Tuesday, 4 January 2011
Thursday, 15 April 2010
The sun proclaims its old devotion
in rival song with brother spheres,(1)
and still completes in thunderous motion
the curcuits of its destined years.(2)
Angelic powers, uncomprehending,
are strengthened as they gaze their fill,
Thy works, unfathomed and unending,
retain the first day's splendour still.(3)
The glorious earth, with mind-appaling
swiftness, upon itself rotates,(4)
and with the deep night's dreadful falling
its primal radiance alternates.
High cliffs stand deep in ocean weather,
wide foaming waves flood out and in,
and cliffs and seas rush on together(5)
caught in the globe's unceasing spin.
And turn by turn the tempests raging
from sea to land, from land to sea,
build up, in passion unassuaging,
their chain of furious energy.
The thunder strikes, its flash is faster,
it spreads destruction on its way.
But we, thy messengers, O master,
revere thy gently circling day.
And each of us, uncomprehending,
is strengthened as we gaze our fill,
for all thy works, sublime, unending,
retain their first day's splendour still.
(3) The huge Michigan Sea was ecologically dead, but is safe again.
(4) Copernicus, Kepler, Galilei; Aristarch, Eratosthenes, Aryabhata
(5) 29,88 Km/sec
Posted by epitimaios at 13:20
Thursday, 25 February 2010
Do you know the hollyhock? The hollyhock was one of my mother's favourite flowers and is one of the species we both loved most, as either lilac, columbines and peonies. Once we planted together a staghorn sumac because of the wonderful coulors in autumn. As she has left me years ago, now it is wonderful to see a hollyhock in front of Saturn's temple. Saturn was one of the eldest gods of the latin people, and before the Capitol hill in Rome started to be called Capitol, it had been called Mons Saturnius, and, as still today, at the feet of this hill there was the Ara Saturni (whose remains are visible in front of the remaining columns of the temple) and later on the Aedes Saturni, the temple of Saturn, first as a wooden building and centuries later as a stone building and at Augustus' time as a marble building. The remains we can see today are from the end of the 3rd century after Christ.
Saturn was an old god of seeds and crops, fertility and satiety. Words like "seed", "satiety" and "satisfy" are still reminding to him. In the Golden Age the people of Latium were even ruled by this god, because then he was their king. His son Dis (or Pluto) was the god of the "underground". Pluto is not Plutus. Plutus is the god of wealth, while Pluto is the god of the underworld. But there is a link. Both gods receive their name from the greek word for wealth "ploutos", and the most precious matter (from "mater" terra) is lying in the underworld as ore, and furthermore material wealth very easily leads to conjunctions with obscure entities.We therefore can say that Saturn is the god of healthy, alive richness under the sun and over the earth, while his son Pluto is a god who has to do with the richness under the earth. And the "aerarium", the treasury, where all the "aes" and "aera" under Pluto's or Plutus' responsability is lying, was in deed under the Aedes Saturni, in the cellar.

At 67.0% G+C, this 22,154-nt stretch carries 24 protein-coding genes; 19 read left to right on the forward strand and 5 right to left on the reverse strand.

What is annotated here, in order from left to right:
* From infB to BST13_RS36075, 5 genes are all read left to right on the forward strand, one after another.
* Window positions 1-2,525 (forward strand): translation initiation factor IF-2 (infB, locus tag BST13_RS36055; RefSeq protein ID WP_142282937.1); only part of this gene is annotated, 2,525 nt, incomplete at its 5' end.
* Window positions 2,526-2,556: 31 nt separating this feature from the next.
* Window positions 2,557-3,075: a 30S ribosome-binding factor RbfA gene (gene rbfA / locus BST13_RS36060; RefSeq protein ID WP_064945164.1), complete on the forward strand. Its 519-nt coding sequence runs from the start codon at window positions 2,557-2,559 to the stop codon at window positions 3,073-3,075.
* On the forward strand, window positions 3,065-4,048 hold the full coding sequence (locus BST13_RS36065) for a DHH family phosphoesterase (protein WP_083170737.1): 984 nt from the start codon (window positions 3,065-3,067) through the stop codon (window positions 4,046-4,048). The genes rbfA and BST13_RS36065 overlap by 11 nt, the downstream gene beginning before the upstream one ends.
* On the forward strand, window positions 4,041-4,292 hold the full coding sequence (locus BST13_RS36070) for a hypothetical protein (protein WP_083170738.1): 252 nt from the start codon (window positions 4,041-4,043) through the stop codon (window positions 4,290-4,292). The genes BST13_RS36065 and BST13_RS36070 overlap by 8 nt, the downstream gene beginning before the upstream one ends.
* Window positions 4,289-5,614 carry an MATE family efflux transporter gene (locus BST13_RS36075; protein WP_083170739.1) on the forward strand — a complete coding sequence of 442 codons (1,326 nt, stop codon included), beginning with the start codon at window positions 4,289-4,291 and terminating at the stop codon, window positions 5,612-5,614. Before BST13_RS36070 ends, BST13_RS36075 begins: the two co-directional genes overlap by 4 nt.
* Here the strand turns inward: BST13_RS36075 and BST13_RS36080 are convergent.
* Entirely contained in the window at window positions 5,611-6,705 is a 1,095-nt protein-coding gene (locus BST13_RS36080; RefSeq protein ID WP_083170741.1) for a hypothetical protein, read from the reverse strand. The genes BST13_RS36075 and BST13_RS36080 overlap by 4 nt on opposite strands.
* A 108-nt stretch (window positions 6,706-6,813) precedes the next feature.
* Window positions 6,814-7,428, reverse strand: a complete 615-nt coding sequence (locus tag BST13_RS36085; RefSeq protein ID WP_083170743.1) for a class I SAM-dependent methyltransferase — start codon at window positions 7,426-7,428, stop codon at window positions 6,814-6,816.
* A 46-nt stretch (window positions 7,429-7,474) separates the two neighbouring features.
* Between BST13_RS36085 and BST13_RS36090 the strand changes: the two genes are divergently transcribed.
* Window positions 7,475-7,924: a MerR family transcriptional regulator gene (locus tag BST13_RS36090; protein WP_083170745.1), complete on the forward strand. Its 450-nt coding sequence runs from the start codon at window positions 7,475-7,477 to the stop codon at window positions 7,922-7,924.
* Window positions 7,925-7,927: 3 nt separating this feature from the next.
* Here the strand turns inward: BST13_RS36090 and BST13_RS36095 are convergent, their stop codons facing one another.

The meaning of "althaea" is "healing"
In honor of Saturn were celebrated every year in december the Saturnalia which later became our Christmas and our carnival. I have always supposed that these two celebrations take place in winter, because in winter we all need some colour. And so man has invented his own colours when nature withdraws its colours.
Monday, 8 February 2010
Going back, near the bus stop I find this Cistus (which one is it? I don't know... incanus... or creticus... it doesn't matter; I am interested in names and in botany, but not enough to split hairs). This picture and the picture in top of this one are the last posts of the tour. To get to the beginning of the tour, you have to clic on "gennaio" in the archive list. On the appearing page, again in the archive list, you shall clic on "In Maremma", then the first picture will appear. Enjoy strolling along this wonderful places, and thank you for your interest.